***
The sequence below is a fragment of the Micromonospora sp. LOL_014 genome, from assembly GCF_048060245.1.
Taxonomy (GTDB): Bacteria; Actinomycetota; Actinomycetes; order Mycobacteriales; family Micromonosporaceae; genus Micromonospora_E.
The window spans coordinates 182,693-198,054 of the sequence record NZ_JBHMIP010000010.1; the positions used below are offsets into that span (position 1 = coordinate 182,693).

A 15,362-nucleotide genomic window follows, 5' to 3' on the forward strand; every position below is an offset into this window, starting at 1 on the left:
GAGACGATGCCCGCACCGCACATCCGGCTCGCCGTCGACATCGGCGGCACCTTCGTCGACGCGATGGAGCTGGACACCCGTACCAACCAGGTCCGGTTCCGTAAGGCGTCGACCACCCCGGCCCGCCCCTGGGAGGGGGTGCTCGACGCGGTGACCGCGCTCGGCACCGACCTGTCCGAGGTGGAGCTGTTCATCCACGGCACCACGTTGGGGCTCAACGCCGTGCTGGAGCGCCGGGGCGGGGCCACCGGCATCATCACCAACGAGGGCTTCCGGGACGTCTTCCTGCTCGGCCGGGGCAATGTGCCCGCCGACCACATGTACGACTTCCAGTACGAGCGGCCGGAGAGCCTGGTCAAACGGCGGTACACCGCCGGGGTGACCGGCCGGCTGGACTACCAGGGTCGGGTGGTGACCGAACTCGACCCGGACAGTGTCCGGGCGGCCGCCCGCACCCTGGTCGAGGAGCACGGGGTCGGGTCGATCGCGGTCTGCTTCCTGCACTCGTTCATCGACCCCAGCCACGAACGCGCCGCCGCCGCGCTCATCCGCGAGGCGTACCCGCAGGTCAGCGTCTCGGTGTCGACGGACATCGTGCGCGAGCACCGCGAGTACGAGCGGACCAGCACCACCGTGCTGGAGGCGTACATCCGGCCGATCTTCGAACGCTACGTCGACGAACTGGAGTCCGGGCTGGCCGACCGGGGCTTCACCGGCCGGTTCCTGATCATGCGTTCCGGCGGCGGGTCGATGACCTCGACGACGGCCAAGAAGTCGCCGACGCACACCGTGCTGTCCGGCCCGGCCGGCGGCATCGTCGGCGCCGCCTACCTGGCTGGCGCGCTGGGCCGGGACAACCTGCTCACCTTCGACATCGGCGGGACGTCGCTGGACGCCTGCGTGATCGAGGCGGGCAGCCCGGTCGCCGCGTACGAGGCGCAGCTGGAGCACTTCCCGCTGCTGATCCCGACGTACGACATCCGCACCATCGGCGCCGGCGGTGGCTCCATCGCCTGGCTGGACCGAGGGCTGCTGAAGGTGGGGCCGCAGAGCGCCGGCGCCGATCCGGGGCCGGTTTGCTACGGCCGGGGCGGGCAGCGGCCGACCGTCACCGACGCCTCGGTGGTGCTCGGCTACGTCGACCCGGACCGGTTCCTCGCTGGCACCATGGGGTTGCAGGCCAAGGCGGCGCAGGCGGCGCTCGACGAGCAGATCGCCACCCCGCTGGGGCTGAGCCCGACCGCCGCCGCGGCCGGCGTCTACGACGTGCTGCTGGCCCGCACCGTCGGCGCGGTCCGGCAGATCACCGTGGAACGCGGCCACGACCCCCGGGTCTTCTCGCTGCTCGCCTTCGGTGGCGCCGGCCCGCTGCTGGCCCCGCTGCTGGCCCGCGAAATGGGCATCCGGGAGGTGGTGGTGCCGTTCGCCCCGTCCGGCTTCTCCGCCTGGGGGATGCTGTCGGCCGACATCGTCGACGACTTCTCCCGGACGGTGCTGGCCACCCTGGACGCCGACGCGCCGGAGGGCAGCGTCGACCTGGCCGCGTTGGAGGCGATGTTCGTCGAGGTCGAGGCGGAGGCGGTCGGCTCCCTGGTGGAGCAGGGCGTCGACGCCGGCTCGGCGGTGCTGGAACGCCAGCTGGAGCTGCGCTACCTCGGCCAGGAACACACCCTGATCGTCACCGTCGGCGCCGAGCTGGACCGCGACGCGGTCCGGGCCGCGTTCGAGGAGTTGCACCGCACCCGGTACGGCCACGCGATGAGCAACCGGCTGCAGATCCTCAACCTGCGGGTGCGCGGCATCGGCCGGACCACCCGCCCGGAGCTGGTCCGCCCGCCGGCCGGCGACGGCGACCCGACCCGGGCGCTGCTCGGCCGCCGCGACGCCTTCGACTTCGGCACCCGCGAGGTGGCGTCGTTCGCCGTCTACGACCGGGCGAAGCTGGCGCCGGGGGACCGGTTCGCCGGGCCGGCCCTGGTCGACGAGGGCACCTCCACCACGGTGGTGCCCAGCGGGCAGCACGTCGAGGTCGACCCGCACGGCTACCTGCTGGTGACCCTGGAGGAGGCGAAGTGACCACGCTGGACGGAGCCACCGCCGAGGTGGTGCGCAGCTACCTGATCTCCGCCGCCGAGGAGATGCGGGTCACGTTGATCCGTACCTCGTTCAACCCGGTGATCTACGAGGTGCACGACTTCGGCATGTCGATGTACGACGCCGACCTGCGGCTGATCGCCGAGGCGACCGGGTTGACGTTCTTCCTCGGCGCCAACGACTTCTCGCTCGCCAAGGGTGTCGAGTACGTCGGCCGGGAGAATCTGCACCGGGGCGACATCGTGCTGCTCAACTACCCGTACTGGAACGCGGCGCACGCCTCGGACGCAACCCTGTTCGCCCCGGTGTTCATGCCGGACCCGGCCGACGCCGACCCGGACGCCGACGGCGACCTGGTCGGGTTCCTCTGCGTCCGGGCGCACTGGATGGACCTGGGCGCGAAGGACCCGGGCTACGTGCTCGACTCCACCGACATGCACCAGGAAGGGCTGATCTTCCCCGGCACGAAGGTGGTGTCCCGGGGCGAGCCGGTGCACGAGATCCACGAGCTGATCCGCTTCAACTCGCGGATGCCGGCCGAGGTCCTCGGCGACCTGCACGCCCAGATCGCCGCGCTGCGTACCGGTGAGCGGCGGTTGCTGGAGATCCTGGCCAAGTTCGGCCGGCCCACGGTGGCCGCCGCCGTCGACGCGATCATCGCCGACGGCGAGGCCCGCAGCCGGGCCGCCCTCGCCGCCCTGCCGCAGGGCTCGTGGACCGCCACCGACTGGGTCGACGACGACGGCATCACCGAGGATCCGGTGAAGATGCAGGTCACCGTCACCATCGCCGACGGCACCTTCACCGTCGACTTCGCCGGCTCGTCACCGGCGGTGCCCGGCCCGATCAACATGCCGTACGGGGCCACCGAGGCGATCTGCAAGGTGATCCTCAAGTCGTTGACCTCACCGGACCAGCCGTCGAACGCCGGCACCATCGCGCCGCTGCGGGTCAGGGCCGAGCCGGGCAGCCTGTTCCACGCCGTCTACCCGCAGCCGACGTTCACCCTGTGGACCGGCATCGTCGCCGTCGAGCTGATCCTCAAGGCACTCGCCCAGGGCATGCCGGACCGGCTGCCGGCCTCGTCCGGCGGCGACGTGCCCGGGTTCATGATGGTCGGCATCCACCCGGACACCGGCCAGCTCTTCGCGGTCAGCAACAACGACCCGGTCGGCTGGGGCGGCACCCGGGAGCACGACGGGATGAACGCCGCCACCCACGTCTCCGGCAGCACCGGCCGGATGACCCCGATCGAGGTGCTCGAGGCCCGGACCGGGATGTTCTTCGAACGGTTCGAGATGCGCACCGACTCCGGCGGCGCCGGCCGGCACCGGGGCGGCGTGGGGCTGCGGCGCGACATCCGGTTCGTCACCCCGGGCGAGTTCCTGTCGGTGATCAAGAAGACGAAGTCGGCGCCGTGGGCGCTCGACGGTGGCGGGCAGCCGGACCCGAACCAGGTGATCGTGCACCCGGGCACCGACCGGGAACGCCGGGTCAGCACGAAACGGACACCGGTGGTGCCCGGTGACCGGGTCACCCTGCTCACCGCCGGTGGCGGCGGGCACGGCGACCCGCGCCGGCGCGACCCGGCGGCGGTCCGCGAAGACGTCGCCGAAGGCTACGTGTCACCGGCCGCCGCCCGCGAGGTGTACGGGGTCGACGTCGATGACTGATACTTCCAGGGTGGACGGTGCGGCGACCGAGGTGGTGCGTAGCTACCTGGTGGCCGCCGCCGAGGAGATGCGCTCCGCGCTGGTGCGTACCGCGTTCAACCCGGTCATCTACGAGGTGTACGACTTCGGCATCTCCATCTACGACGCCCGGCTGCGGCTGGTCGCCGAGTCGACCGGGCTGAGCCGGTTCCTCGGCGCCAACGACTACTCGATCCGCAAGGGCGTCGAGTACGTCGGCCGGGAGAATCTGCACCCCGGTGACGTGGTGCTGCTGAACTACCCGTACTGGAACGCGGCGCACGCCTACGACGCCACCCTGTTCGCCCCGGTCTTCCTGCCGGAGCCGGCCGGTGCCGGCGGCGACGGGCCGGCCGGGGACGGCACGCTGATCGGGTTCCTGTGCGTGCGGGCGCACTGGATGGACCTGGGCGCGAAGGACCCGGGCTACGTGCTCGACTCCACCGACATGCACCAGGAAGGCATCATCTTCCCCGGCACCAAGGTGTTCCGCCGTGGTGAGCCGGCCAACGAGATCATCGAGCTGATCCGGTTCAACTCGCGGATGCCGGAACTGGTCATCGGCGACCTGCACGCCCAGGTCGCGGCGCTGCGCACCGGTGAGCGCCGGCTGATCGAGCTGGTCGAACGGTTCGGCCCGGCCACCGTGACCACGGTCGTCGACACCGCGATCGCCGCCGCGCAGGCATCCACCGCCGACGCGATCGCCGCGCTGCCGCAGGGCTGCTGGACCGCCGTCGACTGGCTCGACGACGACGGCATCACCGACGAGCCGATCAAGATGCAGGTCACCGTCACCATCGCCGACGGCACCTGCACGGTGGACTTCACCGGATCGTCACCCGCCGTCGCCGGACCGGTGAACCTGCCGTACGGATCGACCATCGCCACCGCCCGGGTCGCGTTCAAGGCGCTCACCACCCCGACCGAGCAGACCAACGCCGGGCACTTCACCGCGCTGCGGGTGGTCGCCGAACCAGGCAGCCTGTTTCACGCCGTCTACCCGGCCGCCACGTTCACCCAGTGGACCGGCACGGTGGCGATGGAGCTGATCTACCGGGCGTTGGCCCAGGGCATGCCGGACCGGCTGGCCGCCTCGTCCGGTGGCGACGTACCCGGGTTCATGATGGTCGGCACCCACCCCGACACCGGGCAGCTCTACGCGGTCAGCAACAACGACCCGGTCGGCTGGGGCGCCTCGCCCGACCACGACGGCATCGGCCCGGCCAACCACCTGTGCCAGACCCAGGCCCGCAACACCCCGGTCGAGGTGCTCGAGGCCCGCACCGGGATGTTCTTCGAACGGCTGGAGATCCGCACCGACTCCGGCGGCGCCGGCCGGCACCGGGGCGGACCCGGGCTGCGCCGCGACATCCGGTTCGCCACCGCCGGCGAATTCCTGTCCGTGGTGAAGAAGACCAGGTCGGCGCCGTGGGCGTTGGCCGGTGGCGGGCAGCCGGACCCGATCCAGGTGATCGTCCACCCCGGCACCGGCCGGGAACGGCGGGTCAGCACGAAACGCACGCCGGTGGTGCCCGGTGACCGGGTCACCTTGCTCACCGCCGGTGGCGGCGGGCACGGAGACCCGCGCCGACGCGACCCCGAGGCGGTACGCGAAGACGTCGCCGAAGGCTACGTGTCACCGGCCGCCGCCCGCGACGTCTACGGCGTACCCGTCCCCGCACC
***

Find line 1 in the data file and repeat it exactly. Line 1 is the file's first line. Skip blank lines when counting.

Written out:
The sequence below is a fragment of the Micromonospora sp. LOL_014 genome, from assembly GCF_048060245.1.